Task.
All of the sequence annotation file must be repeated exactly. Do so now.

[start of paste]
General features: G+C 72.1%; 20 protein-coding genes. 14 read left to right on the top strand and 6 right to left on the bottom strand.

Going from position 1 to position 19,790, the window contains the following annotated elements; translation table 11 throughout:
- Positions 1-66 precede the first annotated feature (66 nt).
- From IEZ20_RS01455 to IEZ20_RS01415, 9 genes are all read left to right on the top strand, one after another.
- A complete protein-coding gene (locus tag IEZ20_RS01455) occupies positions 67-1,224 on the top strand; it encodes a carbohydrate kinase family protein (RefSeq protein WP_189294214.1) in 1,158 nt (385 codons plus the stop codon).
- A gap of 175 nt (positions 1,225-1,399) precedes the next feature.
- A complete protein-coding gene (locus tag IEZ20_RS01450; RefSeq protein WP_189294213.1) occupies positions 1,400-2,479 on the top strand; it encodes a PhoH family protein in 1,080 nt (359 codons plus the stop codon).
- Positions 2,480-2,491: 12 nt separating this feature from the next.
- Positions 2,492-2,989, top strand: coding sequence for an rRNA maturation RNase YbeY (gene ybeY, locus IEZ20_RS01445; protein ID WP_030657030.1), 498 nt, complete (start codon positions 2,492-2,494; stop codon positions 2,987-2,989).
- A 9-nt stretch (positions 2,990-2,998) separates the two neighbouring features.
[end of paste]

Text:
General features: G+C 72.1%; 20 protein-coding genes. 14 read left to right on the top strand and 6 right to left on the bottom strand.

Going from position 1 to position 19,790, the window contains the following annotated elements; translation table 11 throughout:
- Positions 1-66 precede the first annotated feature (66 nt).
- From IEZ20_RS01455 to IEZ20_RS01415, 9 genes are all read left to right on the top strand, one after another.
- A complete protein-coding gene (locus tag IEZ20_RS01455) occupies positions 67-1,224 on the top strand; it encodes a carbohydrate kinase family protein (RefSeq protein WP_189294214.1) in 1,158 nt (385 codons plus the stop codon).
- A gap of 175 nt (positions 1,225-1,399) precedes the next feature.
- A complete protein-coding gene (locus tag IEZ20_RS01450; RefSeq protein WP_189294213.1) occupies positions 1,400-2,479 on the top strand; it encodes a PhoH family protein in 1,080 nt (359 codons plus the stop codon).
- Positions 2,480-2,491: 12 nt separating this feature from the next.
- Positions 2,492-2,989, top strand: coding sequence for an rRNA maturation RNase YbeY (gene ybeY, locus IEZ20_RS01445; protein ID WP_030657030.1), 498 nt, complete (start codon positions 2,492-2,494; stop codon positions 2,987-2,989).
- A 9-nt stretch (positions 2,990-2,998) separates the two neighbouring features.